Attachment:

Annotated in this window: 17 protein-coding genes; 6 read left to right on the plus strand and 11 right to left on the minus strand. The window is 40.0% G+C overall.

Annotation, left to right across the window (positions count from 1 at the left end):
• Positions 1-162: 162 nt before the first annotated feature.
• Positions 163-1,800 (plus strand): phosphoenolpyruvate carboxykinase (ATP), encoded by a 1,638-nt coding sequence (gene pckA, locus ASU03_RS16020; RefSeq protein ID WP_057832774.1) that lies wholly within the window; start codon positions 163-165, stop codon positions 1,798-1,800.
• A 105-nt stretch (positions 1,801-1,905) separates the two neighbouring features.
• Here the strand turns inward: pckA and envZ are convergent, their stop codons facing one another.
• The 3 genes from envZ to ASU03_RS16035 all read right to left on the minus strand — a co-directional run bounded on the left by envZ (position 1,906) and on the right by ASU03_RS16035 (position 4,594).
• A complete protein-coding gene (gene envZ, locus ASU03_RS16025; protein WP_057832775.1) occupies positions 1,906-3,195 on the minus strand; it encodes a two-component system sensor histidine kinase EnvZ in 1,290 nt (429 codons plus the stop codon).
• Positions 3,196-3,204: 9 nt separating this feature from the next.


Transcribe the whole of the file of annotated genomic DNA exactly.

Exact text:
Annotated in this window: 17 protein-coding genes; 6 read left to right on the plus strand and 11 right to left on the minus strand. The window is 40.0% G+C overall.

Annotation, left to right across the window (positions count from 1 at the left end):
• Positions 1-162: 162 nt before the first annotated feature.
• Positions 163-1,800 (plus strand): phosphoenolpyruvate carboxykinase (ATP), encoded by a 1,638-nt coding sequence (gene pckA, locus ASU03_RS16020; RefSeq protein ID WP_057832774.1) that lies wholly within the window; start codon positions 163-165, stop codon positions 1,798-1,800.
• A 105-nt stretch (positions 1,801-1,905) separates the two neighbouring features.
• Here the strand turns inward: pckA and envZ are convergent, their stop codons facing one another.
• The 3 genes from envZ to ASU03_RS16035 all read right to left on the minus strand — a co-directional run bounded on the left by envZ (position 1,906) and on the right by ASU03_RS16035 (position 4,594).
• A complete protein-coding gene (gene envZ, locus ASU03_RS16025; protein WP_057832775.1) occupies positions 1,906-3,195 on the minus strand; it encodes a two-component system sensor histidine kinase EnvZ in 1,290 nt (429 codons plus the stop codon).
• Positions 3,196-3,204: 9 nt separating this feature from the next.